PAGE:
Worldwide efforts to rein in the killer airborne disease helped drive the toll down 100,000 from the previous year, the World Health Organization said in its annual report on the fight against TB.

But the toll remains the world's second-highest for an infectious disease, after HIV/AIDS.

An estimated 8.6 million people caught tuberculosis in 2012, with India alone accounting for 26 percent of cases, and China, 12 percent.

According to the WHO, close to one-third of TB cases were in Southeast Asia, just over a quarter in Africa and around one-fifth on the Western Pacific region.

Looking at the longer-term picture, the number of infections fell by nearly half from 1990 to 2012.

But experts reckon only two-thirds of last year's 8.6 million new cases were actually diagnosed, leaving an estimated three million people unaware they had the disease.

Those most at risk are typically among the worst-off groups of the population, the report said.

"To find the three million TB cases means we need to reach beyond the current health services, we need to look at where these cases are," WHO expert Karin Meyer told reporters.

"These are often vulnerable populations, displaced populations, migrant population, quite difficult to reach," she added.

Global health experts also warned of the growing threat posed by a strain of TB that resists drugs used to fight the classic form.

Multidrug-resistant TB, or MDR-TB, which emerged due to erratic treatment of the regular strain or excessive use of anti-TB medication, claimed 170,000 lives last year, the WHO said.

Some 94,000 people were diagnosed with MDR-TB last year, twice the figure in 2011.

But the true number of cases is thought to be around five times higher, the WHO added.

'A real public health crisis'

The highest density of MDR-TB cases is found in the former communist countries of Eastern Europe and Central Asia.

Those are places where TB programmes have long been in place, but where failings in health services have allowed drug-resistance to build up, officials said.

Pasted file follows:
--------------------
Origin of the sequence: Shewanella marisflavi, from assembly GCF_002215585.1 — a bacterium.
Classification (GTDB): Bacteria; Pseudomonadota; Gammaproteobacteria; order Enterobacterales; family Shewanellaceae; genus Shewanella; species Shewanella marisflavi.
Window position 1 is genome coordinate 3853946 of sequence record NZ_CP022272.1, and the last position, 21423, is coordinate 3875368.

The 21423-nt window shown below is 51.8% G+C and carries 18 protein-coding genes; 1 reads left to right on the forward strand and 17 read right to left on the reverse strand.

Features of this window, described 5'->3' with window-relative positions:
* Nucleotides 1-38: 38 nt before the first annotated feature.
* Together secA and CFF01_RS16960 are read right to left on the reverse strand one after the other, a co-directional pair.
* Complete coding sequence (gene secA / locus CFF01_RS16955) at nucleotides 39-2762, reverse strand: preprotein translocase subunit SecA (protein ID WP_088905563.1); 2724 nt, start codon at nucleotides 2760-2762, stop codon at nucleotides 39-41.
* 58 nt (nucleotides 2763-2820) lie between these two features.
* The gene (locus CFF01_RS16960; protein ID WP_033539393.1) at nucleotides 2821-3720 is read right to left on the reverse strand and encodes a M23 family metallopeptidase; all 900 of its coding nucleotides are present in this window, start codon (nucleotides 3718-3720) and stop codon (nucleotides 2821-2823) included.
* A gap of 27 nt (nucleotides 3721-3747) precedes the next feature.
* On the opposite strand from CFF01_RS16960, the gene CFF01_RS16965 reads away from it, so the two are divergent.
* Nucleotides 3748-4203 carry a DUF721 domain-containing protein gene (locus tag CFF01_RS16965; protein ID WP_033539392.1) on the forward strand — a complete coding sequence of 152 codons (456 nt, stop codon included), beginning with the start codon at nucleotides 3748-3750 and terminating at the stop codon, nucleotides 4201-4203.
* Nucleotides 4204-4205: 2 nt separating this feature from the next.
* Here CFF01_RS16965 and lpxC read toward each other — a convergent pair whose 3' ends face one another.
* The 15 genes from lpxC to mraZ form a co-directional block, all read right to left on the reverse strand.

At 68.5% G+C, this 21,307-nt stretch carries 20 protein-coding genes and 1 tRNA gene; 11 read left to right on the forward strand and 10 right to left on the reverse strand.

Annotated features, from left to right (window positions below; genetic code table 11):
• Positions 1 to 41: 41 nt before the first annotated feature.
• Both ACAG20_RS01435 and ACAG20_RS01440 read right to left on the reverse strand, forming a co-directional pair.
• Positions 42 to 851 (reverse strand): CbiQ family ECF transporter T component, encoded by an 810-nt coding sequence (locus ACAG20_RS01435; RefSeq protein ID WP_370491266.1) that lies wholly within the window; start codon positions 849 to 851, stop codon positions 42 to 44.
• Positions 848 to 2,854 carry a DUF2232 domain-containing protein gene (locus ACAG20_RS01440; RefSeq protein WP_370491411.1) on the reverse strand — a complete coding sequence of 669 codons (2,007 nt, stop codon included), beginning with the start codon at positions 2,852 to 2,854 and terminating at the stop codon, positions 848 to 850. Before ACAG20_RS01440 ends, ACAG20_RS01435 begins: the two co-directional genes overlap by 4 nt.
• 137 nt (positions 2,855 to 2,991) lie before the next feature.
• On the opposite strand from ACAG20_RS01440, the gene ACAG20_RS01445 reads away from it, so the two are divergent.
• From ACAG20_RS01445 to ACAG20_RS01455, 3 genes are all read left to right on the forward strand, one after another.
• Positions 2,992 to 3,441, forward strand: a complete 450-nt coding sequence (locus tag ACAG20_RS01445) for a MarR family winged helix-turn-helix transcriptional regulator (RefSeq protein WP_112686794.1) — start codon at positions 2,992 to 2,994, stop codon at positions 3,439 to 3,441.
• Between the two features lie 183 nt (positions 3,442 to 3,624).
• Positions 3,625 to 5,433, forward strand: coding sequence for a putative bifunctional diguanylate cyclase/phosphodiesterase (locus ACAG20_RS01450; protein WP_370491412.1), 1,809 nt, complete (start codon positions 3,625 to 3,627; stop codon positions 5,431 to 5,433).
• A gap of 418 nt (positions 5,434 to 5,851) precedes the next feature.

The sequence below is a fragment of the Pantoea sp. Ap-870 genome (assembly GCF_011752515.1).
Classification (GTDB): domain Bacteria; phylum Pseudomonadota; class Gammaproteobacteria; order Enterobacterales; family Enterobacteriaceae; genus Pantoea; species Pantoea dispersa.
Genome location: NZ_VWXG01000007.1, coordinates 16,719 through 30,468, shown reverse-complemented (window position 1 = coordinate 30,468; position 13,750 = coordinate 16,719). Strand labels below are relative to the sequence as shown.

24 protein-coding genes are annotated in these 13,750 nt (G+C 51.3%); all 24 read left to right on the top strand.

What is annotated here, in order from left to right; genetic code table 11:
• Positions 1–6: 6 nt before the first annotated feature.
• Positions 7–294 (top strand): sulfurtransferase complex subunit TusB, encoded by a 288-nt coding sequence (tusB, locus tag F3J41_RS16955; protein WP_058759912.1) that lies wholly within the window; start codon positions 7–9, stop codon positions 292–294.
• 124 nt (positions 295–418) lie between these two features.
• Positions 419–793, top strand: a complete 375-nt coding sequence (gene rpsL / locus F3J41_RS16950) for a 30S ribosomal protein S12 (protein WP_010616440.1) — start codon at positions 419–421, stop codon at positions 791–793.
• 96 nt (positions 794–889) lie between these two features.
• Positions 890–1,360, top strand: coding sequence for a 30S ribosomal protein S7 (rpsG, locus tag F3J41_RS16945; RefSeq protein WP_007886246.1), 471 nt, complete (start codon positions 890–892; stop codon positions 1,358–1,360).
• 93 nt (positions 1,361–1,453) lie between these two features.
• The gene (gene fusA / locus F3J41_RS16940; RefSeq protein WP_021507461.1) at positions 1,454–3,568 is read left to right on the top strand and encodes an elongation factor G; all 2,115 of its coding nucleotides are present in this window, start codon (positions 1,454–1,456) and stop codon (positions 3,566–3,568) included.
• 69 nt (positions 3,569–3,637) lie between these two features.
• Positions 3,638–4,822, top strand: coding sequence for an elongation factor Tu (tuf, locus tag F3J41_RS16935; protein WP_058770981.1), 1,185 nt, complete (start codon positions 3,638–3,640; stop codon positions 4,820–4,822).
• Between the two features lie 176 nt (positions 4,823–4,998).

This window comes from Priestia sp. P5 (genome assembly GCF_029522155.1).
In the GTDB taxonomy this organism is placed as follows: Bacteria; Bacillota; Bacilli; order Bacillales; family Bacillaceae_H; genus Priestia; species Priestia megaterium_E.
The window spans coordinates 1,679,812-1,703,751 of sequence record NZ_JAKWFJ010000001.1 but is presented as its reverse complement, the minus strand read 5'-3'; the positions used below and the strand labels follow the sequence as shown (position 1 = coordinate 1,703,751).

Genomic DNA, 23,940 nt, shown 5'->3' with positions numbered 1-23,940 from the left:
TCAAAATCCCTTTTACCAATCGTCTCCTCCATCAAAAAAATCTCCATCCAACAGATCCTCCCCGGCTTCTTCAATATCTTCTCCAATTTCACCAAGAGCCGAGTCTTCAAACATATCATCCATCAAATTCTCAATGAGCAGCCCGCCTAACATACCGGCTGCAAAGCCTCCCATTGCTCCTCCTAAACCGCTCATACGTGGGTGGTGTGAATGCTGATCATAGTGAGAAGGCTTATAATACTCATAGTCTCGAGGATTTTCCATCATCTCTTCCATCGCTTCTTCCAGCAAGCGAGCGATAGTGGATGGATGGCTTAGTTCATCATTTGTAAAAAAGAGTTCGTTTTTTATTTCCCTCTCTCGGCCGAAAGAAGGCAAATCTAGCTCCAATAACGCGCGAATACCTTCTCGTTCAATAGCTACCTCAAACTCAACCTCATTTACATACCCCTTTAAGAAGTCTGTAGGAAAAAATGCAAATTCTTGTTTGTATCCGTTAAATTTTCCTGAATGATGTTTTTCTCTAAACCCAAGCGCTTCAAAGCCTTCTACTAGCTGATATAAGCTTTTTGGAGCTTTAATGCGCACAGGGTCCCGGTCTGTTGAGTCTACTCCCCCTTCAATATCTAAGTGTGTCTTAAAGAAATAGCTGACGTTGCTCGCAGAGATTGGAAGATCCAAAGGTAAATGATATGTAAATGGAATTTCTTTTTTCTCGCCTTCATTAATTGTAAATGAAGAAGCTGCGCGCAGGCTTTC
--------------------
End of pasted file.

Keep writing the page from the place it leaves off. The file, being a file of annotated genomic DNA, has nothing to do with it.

In contrast, Africa has seen lower levels of MDR-TB, in part because of weaker access to standard TB treatment in the past.

Other countries hit hard by MDR-TB include China and India.

"The unmet demand for a full-scale and quality response to multidrug-resistant tuberculosis is a real public health crisis," said Mario Raviglione, head of the WHO's TB programme.

The standard drugs used to treat TB are isoniazid and rifampicin. Vaccines are in development, but are not expected to hit the market before 2025, the WHO said.

MDR-TB is able to ward off both isoniazid and rifampicin.

It can be treated with bedaquilin, which came onto the market at the end of last year and is the first new TB drug in four decades.

But bedaquilin is costly, the WHO stressed, with a $30,000 (22,000-euro) price tag for a six-month course of treatment in developed countries, and some $1,000 in the developing world.

Since the WHO launched a major anti-TB drive in 1995, a total of 56 million people have been treated and 22 million lives saved, the agency said.

"Quality TB care for millions worldwide has driven down TB deaths," said Raviglione.

"But far too many people are still missing out on such care and are suffering as a result. They are not diagnosed, or not treated, or information on the quality of care they receive is unknown," he added.

The agency also warned funding for its anti-TB campaign was falling short of its target.

A conventional two-year course of TB treatment costs between $4,000 and $10,000 in developing countries.

The WHO said it needed to bridge a $2 billion annual gap in order to meet its overall requirement of up to $8 billion a year to fight the disease in low and middle-income countries.